> employees and customers can be the same and it will
> happen enough that it needs to be considered in the
> in that case, i'd use a link table to link them all
> my problem is that i don't want to repeat data entry
> in the table structure and the only way i can think of
> doing that is to have a persons table with all known
> people and then have clients and employees tables that
> have a foreign key linked to the relevant persons
> table id.
This wouldn't create duplicate data in you database. I believe
that Brandon is referring to a data model know as a
(generalization/inheritance) Hierarchy. This works by vertically
partitioning your data. I'll explain more below.
> however, this isn't jumping out to me as the obvious
> best way to do this.
There are two ways that I know of to do this:
1) a recursivly joined table
In this model you would only have one table that holds all people.
you would have one column that that is a foreign key that referenced the primary key of another
pkey | fkey | title | name | other | info |
1 |null |lender |dave | | |
2 |null |lender |ted | | |
3 |1 |emp |jeff | | |
4 |2 |emp |sam | | |
so if you wanted to know all of the people that a lender was loaning to:
select L.name as lender, E.name as emp
from t_person as L left join t_person as E
on (L.pkey = e.fkey);
This works okey as is very easy to set up, but doesn't scale well
with changing requiredments.
The other method is to use some sort heirarchy. you can do this using
a postgresql extenstion called table inheritance. see the create table syntax
in the manual, or you can set up your one using vertically partitioned tables
that are linked together. I read a little about this data model in ERD modeling books and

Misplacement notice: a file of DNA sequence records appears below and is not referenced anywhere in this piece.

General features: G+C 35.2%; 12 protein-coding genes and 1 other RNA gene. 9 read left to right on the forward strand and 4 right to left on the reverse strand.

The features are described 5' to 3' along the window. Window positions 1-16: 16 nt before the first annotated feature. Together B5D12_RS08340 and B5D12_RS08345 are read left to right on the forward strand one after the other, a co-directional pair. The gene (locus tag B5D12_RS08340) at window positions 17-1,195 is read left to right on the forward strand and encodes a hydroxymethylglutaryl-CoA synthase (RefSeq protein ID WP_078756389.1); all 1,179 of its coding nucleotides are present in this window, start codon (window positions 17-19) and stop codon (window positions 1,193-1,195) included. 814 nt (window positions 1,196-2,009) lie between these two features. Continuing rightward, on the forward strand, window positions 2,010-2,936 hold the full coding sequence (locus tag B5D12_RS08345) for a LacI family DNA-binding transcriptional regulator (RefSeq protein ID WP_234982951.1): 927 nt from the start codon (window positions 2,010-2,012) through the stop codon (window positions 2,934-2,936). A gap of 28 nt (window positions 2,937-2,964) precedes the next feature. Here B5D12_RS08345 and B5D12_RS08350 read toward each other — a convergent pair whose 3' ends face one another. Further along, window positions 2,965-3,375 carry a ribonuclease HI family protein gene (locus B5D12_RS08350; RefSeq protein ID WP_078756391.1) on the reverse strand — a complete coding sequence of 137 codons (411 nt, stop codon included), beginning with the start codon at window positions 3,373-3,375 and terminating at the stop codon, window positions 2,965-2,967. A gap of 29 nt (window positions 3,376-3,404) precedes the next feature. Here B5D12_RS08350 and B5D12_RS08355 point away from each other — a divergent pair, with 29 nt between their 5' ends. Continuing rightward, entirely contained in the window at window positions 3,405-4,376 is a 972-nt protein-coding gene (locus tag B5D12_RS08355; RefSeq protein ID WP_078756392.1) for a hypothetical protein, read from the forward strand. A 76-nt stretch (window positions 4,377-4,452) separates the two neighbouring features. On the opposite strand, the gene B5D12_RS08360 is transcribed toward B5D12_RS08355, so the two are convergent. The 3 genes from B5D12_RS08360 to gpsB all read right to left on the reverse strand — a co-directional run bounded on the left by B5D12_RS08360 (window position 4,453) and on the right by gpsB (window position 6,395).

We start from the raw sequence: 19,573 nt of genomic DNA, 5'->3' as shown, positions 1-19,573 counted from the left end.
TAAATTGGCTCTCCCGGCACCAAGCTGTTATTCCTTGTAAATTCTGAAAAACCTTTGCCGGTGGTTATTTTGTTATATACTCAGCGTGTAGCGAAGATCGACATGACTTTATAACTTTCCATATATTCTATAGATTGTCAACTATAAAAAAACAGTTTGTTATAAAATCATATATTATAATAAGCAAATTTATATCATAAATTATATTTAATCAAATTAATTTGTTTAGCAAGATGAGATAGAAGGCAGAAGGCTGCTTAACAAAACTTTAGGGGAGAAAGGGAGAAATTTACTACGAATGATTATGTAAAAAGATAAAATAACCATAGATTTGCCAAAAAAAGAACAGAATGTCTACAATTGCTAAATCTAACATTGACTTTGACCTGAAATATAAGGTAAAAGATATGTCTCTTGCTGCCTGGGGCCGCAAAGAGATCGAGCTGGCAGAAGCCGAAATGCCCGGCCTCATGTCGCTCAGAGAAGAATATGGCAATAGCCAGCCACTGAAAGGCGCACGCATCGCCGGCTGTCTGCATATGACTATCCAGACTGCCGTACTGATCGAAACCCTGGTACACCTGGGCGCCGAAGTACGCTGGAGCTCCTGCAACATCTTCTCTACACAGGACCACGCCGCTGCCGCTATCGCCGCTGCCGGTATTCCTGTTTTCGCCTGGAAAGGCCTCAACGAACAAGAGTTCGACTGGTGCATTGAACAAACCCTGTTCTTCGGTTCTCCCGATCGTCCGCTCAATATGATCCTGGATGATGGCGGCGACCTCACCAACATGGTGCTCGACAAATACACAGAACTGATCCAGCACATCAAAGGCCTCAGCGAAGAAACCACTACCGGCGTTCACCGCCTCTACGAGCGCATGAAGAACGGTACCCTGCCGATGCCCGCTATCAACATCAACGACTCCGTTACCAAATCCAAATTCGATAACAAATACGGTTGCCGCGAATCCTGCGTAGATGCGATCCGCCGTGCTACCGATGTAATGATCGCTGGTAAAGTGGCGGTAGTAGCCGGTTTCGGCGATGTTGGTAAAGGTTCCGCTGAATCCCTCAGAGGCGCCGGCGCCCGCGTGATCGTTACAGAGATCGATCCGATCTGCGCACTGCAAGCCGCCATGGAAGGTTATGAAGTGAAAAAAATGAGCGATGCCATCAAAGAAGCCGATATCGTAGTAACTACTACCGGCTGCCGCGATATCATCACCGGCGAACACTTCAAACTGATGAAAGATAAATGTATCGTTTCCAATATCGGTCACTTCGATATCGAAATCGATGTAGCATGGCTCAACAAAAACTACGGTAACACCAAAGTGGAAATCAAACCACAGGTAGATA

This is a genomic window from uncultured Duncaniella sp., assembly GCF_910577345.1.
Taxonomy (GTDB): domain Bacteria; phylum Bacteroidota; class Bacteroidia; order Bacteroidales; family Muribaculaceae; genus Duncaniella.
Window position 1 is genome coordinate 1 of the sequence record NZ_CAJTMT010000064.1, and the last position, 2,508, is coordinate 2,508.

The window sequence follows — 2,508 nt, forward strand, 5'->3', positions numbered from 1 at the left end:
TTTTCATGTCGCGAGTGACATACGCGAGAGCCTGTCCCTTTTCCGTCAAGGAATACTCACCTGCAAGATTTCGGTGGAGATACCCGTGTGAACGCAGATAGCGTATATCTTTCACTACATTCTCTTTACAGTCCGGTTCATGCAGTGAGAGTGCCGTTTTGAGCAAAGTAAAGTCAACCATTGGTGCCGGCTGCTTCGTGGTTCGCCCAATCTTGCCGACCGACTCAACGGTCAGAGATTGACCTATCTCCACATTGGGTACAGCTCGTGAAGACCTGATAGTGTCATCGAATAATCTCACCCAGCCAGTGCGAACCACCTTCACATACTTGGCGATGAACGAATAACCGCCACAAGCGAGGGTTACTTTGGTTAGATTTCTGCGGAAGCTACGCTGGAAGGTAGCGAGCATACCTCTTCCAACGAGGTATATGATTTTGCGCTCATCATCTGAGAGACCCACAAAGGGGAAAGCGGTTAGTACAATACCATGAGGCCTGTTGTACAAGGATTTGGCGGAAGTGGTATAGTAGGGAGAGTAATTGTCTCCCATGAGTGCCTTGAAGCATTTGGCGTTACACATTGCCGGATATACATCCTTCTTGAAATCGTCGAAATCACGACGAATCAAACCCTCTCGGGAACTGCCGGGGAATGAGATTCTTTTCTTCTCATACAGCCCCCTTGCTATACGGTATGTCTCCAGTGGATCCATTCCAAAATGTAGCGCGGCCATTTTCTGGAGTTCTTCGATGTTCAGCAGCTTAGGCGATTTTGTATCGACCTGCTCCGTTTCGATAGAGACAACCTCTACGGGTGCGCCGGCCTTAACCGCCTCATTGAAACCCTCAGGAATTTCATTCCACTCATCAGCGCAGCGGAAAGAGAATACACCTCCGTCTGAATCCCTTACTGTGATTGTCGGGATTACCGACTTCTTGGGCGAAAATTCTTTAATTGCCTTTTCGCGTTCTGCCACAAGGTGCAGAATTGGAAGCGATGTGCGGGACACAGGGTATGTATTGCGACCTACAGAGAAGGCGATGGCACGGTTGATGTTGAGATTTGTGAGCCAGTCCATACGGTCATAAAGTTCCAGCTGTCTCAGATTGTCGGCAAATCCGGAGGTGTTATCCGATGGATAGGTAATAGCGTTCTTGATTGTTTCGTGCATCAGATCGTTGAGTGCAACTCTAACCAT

my SQL for smarties book that I am currently reading.
Using vertical partitioning, you would have one person table that holds information
that is common to all people. Next you add sub-set tables Like employee, lender, bosses,
customer, vendor, that only hold extenstion data that would be not-applicable or beyond the scope
of a person. Where applicable these tables would have a 1 to 1 link back to the person table.
I.e. a person doesn't necessarly have
but the ones linked to employee do have one in the employee table
a person doesn't necessarly have
credentials for lending but a person
linked to the lender table does and
the lender table hold this credentials.
This model requires alot more work to set up, but is can easily scale up to almost anything that
you throw at it.
I hope that this explains a little. it is hard to explain it without the aid of a diagram.
This link might help:
The nice thing is that you can easily put relate table between two entities like lenders and
employees to track this information.
Richard Broersma Jr.
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